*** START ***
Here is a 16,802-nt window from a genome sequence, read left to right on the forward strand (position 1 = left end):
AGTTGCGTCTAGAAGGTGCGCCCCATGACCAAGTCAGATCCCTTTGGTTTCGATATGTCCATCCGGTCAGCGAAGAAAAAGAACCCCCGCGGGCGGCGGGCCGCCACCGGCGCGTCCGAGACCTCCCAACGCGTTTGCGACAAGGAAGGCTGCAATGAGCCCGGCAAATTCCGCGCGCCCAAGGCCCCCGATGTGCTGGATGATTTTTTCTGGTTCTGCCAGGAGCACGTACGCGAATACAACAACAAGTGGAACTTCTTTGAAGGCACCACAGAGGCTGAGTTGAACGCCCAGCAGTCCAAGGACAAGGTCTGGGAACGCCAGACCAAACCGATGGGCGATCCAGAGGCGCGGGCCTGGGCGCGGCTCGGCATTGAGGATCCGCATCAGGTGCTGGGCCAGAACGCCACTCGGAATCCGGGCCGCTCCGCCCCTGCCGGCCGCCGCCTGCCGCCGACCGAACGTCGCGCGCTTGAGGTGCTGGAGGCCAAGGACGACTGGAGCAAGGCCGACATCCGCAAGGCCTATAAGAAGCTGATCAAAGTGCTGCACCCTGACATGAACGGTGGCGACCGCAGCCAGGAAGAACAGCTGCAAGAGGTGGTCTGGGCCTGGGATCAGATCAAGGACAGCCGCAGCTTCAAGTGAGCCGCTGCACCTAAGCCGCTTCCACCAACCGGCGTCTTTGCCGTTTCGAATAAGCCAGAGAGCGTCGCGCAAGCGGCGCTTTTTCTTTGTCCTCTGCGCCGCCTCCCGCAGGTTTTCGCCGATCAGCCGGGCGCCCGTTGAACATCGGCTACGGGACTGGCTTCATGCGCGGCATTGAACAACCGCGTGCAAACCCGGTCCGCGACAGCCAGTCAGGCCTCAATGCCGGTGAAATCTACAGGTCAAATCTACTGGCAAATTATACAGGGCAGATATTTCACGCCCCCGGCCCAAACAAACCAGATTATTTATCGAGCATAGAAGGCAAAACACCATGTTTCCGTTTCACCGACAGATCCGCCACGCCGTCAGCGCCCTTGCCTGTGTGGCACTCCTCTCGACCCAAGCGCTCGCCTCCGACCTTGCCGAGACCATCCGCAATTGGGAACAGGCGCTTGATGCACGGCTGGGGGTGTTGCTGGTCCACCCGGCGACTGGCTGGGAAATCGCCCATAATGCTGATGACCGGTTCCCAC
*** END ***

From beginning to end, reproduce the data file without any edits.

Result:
Here is a 16,802-nt window from a genome sequence, read left to right on the forward strand (position 1 = left end):
AGTTGCGTCTAGAAGGTGCGCCCCATGACCAAGTCAGATCCCTTTGGTTTCGATATGTCCATCCGGTCAGCGAAGAAAAAGAACCCCCGCGGGCGGCGGGCCGCCACCGGCGCGTCCGAGACCTCCCAACGCGTTTGCGACAAGGAAGGCTGCAATGAGCCCGGCAAATTCCGCGCGCCCAAGGCCCCCGATGTGCTGGATGATTTTTTCTGGTTCTGCCAGGAGCACGTACGCGAATACAACAACAAGTGGAACTTCTTTGAAGGCACCACAGAGGCTGAGTTGAACGCCCAGCAGTCCAAGGACAAGGTCTGGGAACGCCAGACCAAACCGATGGGCGATCCAGAGGCGCGGGCCTGGGCGCGGCTCGGCATTGAGGATCCGCATCAGGTGCTGGGCCAGAACGCCACTCGGAATCCGGGCCGCTCCGCCCCTGCCGGCCGCCGCCTGCCGCCGACCGAACGTCGCGCGCTTGAGGTGCTGGAGGCCAAGGACGACTGGAGCAAGGCCGACATCCGCAAGGCCTATAAGAAGCTGATCAAAGTGCTGCACCCTGACATGAACGGTGGCGACCGCAGCCAGGAAGAACAGCTGCAAGAGGTGGTCTGGGCCTGGGATCAGATCAAGGACAGCCGCAGCTTCAAGTGAGCCGCTGCACCTAAGCCGCTTCCACCAACCGGCGTCTTTGCCGTTTCGAATAAGCCAGAGAGCGTCGCGCAAGCGGCGCTTTTTCTTTGTCCTCTGCGCCGCCTCCCGCAGGTTTTCGCCGATCAGCCGGGCGCCCGTTGAACATCGGCTACGGGACTGGCTTCATGCGCGGCATTGAACAACCGCGTGCAAACCCGGTCCGCGACAGCCAGTCAGGCCTCAATGCCGGTGAAATCTACAGGTCAAATCTACTGGCAAATTATACAGGGCAGATATTTCACGCCCCCGGCCCAAACAAACCAGATTATTTATCGAGCATAGAAGGCAAAACACCATGTTTCCGTTTCACCGACAGATCCGCCACGCCGTCAGCGCCCTTGCCTGTGTGGCACTCCTCTCGACCCAAGCGCTCGCCTCCGACCTTGCCGAGACCATCCGCAATTGGGAACAGGCGCTTGATGCACGGCTGGGGGTGTTGCTGGTCCACCCGGCGACTGGCTGGGAAATCGCCCATAATGCTGATGACCGGTTCCCAC